Amnesty: Boko Haram has abducted at least 2,000 women since 2014 News
Amnesty: Boko Haram has abducted at least 2,000 women since 2014

[JURIST] Boko Haram has abducted at least 2,000 women and girls in Nigeria since the start of 2014, Amnesty International (AI) [advocacy website] said Monday in a new report [press release] detailing the extreme violence and crimes against humanity committed by the group. The 90-page report [text, PDF] is entitled: “‘Our job is to Shoot, Slaughter and Kill’: Boko Haram’s Reign of Terror.” The document relies on testimonials form more than 377 individuals and nearly 200 witness accounts. The report goes into detail about the tactics used by Boko Haram to impose terror; including abductions, mass killings and general destruction of towns and schools. Perhaps most disturbing is the abduction, forced-imprisonment and forced-marriage of schoolgirls and women. AI noted that actual data is hard to find, but the approximate number of abducted women and girls is likely to exceed 2,000:

It is difficult to estimate how many people have been abducted by Boko Haram. The number of women and girls is likely to be higher than 2,000. According to a human rights defender who has verified and documented many cases of abductions, between November 2014 and February 2015 alone, more than 500 women and 1,000 children were abducted from Gwoza LGA. The majority of people abducted by Boko Haram were unmarried women and girls, many of whom were forced into marriage with Boko Haram fighters. Men and boys abducted by Boko Haram were forced to provide services for Boko Haram or to join them as fighters. Boko Haram also imprisoned thousands of civilians in its camps and in towns under its control, generally holding them in large houses, prisons or other buildings, under armed guard. In Bama town hundreds of men were held by Boko Haram in the town’s prison for several weeks before being executed.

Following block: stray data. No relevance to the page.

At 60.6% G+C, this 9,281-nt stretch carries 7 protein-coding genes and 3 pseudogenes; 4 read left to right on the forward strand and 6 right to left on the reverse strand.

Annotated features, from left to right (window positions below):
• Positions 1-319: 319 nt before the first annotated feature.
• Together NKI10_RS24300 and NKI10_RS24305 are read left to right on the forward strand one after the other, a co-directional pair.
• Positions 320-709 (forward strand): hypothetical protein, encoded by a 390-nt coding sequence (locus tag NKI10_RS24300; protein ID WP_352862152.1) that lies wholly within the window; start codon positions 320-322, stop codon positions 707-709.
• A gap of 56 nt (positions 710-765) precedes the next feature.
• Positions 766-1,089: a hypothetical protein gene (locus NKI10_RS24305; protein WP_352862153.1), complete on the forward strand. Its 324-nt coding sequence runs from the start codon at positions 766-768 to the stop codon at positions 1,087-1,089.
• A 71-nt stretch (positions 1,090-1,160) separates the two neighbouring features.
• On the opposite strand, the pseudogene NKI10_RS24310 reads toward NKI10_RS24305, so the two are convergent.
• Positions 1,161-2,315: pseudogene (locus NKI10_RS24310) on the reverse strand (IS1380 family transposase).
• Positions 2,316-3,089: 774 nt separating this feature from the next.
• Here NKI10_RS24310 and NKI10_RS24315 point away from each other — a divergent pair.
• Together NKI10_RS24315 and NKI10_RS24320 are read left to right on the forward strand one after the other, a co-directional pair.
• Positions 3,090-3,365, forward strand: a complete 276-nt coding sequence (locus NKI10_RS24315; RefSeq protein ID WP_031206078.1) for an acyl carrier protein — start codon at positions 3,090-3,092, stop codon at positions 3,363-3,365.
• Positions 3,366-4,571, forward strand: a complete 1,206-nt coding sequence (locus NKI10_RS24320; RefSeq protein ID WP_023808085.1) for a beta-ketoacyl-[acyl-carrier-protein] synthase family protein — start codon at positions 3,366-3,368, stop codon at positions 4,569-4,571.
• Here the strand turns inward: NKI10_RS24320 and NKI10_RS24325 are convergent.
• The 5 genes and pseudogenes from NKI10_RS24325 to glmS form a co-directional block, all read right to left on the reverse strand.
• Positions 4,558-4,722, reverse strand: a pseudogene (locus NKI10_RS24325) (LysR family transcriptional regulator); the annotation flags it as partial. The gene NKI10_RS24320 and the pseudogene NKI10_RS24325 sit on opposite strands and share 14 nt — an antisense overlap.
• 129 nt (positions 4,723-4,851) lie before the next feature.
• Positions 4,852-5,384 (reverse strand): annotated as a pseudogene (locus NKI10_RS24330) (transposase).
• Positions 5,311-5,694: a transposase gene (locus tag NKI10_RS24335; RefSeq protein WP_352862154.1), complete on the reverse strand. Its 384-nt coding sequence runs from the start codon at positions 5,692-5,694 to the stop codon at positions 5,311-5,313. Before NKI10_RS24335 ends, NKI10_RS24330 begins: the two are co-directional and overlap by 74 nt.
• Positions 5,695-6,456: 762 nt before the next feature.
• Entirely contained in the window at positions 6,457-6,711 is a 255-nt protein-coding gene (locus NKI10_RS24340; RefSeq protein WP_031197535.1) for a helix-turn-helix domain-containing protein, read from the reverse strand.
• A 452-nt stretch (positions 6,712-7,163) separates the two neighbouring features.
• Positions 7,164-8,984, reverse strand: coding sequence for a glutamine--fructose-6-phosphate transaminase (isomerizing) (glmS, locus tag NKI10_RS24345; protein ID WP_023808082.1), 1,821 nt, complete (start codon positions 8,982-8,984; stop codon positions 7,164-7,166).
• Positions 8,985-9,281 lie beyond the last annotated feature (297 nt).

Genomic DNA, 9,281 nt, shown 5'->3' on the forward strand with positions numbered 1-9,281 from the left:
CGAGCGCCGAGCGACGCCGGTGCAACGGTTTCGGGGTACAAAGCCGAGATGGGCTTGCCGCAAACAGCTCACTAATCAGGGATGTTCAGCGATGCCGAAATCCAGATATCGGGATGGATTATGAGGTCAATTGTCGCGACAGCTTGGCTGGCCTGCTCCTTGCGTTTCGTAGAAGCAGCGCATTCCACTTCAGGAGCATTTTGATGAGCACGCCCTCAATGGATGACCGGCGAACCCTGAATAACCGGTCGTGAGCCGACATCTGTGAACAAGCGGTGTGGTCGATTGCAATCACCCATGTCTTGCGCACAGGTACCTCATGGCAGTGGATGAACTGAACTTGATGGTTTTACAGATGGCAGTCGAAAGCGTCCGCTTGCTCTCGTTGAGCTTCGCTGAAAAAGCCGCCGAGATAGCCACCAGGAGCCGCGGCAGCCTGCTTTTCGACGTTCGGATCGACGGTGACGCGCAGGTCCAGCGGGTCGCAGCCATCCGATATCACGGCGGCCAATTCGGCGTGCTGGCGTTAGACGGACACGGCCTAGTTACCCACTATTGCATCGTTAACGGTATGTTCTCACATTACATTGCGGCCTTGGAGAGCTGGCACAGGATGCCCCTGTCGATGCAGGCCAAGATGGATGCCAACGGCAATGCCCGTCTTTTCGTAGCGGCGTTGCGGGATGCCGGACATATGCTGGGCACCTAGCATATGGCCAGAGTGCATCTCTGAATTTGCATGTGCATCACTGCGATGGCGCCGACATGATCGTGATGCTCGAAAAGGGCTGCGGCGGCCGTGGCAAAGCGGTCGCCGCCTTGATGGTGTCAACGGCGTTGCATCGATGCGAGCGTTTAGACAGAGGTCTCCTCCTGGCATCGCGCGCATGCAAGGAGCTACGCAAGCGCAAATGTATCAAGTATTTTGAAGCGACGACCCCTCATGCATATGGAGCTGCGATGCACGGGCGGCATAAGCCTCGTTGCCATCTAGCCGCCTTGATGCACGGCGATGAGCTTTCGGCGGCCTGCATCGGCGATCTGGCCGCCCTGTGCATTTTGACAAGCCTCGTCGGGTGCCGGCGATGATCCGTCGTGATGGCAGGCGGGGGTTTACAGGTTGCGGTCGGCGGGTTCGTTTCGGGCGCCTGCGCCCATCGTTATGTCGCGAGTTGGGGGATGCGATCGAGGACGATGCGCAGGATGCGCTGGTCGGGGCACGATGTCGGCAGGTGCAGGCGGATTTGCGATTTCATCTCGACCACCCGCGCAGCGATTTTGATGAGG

Boko Haram [JURIST news archive; BBC profile], which means “Western education is a sin,” has been fighting to overthrow the Nigerian government in the interest of creating an Islamist state. Two weeks ago, the UN High Commissioner for Human Rights, Zeid Raad al-Hussein, reported that Boko Haram militants in Nigeria have been murdering women and girls [JURIST report] previously taken captive by the group. At the end of March, Nigeria held its presidential and gubernatorial elections in spite of violent attacks directed towards voters [JURIST report] by Boko Haram. The elections, originally scheduled for February 14, were postponed [Washington Times report] as Nigeria attempted to eradicate Boko Haram after reports that the group had acquired military-grade weaponry, including armored personnel carriers. In February the UN reported that girls have been attacked [JURIST report] and been subjected to gender oppression in at least 70 countries for seeking an education. In January the UN Security Council condemned attacks by Boko Haram in Nigeria [JURIST report] and called for an end to terrorist attacks and the release of abducted child soldiers. The hostilities included mass killings, destruction of civilian homes and suicide bombings where children where induced to carry out the attacks.